British women enjoy fondling 7 inchers (and larger)
According to YouGov's latest Tablet Tracker report there are more women owning tablets than men in the UK. The study says that in May, 52 percent of the country's touchscreen computers were in female hands, an increase of nine percent compared with the same time last year.
Over the same period, the share of tablets owned by men fell from 57 percent to 48 percent. There’s no equivalent report for female tablet ownership in the US, but I wouldn’t be surprised to see it following a similar trend. Tablets are ideal for women.
The beauty of devices like the iPad is you don’t need to know anything about technology to use them. They make it easy to do all the tasks a casual computer user would want to do -- check and send email, browse the web, use Facebook and Twitter, and play games. There’s no need to find and download new programs from the web, everything is within easy reach in the App Store.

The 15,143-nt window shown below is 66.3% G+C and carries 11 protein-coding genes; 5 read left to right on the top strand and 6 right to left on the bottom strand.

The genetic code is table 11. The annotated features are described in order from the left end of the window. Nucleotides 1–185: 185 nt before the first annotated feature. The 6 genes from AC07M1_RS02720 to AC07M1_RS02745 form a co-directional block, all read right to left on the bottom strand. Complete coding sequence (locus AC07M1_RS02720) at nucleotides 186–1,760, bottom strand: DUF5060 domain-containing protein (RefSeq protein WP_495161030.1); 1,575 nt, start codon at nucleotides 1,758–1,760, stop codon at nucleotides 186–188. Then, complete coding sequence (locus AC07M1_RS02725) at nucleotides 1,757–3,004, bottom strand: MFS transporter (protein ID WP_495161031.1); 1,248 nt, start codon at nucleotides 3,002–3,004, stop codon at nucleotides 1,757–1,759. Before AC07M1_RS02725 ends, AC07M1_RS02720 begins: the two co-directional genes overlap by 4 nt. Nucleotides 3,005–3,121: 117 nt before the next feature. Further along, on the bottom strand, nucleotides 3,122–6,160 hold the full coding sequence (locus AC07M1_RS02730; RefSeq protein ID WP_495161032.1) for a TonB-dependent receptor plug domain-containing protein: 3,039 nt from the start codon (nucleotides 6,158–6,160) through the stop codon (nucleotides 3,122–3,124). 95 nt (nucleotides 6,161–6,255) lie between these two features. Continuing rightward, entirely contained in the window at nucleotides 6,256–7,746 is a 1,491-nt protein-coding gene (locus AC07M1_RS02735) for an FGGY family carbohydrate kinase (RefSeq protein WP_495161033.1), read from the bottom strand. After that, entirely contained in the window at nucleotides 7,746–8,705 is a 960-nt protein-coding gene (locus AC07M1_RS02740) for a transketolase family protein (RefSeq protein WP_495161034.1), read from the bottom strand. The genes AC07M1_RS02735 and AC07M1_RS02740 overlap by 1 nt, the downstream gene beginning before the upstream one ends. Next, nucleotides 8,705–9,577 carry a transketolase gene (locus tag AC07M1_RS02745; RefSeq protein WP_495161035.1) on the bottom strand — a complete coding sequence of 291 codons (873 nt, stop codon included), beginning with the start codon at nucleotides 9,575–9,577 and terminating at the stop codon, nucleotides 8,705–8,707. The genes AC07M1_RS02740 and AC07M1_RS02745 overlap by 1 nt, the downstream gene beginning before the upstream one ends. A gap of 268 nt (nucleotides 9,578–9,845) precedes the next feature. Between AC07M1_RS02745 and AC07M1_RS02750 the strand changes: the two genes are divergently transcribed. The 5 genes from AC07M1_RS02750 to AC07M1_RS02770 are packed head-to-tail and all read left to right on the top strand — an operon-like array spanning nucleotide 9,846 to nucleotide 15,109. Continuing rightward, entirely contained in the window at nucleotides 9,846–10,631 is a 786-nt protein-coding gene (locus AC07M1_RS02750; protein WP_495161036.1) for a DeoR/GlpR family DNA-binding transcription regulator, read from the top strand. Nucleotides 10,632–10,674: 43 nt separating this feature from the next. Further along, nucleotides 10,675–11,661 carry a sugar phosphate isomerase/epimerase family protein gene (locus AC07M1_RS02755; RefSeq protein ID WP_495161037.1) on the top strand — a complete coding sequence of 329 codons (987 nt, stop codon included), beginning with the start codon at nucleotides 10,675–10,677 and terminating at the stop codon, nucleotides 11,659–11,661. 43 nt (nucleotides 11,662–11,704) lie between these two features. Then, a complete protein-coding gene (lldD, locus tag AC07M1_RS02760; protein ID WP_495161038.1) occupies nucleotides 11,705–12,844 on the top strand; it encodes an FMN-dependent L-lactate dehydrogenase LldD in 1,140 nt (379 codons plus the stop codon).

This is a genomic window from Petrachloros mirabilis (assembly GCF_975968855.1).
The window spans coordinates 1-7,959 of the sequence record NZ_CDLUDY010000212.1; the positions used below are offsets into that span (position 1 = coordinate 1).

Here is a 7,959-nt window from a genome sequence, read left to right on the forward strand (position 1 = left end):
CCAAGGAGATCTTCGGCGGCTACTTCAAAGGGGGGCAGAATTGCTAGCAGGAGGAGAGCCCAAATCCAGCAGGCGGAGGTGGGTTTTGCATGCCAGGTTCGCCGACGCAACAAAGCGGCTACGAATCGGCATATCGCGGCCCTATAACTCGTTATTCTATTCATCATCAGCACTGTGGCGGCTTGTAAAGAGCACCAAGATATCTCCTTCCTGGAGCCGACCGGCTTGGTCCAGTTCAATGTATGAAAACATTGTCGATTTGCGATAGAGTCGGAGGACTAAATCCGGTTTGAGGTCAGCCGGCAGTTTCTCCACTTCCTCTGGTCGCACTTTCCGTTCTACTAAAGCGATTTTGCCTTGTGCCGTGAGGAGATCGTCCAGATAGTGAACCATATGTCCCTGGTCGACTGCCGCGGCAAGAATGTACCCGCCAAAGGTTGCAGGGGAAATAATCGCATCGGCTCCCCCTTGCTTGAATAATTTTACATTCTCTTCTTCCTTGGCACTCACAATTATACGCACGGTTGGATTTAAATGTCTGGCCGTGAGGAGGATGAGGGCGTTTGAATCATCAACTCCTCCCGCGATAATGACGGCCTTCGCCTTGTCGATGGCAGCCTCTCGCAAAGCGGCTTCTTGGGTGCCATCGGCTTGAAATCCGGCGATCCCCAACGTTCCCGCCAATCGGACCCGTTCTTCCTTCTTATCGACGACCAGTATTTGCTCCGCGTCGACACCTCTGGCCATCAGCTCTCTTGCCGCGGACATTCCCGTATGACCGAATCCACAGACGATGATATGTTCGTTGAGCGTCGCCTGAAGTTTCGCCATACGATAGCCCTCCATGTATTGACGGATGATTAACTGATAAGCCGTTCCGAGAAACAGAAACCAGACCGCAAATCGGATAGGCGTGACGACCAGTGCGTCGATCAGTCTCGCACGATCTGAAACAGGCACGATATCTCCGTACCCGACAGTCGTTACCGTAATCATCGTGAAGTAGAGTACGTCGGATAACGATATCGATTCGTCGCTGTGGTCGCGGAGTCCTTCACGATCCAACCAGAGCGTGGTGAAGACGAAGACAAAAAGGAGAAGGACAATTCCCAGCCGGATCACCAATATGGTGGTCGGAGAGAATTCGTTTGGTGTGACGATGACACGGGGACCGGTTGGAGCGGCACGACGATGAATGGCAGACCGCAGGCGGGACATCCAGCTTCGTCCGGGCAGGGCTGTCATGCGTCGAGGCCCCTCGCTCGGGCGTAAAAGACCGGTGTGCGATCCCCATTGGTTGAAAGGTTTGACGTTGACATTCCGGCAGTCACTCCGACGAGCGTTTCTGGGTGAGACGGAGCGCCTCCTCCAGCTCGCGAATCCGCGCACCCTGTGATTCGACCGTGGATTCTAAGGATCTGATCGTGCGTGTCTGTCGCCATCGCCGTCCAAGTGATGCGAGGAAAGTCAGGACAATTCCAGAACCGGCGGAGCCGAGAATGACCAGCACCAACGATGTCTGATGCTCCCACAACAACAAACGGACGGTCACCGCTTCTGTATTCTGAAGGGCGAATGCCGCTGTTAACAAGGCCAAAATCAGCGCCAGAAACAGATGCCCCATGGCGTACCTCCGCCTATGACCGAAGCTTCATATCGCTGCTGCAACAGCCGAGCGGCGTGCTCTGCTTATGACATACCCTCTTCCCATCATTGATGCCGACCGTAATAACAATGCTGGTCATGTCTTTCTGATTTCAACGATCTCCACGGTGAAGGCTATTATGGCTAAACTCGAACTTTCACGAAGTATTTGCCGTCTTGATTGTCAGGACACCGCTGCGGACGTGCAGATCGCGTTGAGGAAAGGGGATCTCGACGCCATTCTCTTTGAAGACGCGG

While men care about things like processors, RAM, storage space, and operating systems, women are -- and this is a huge sweeping generalization bordering on sexism I know -- far less interested in such matters. They just want something that does what they want it to. This is reflected in YouGov’s data which shows that the increase in female ownership primarily comes from older Apple devices (women own 60 percent of iPad 1s and 2s) and the handbag-sized iPad Mini (58 percent).
The report also shows that 22 percent of the adult British population now own a tablet (up from 18 percent). Of those who don’t yet own one, 19 percent are considered likely to purchase a device soon, with a third of those potential buyers being women.
Summing up, John Gilbert, Lead Director at YouGov Technology & Telecoms, says: "The early adopters of tablets have typically been affluent males. As they buy the latest models, they have placed their old devices on to the secondary market or give them to other members of their household. A growing number of females and under-35s own older tablets, such as the iPad 1 and 2 while affluent males have the more recent iPad 3 and 4 and Samsung devices. Add to this the fact that it is women and young people driving the popularity of iPad Mini in the UK and it is clear where the surge in tablet ownership among females and under-35s comes from".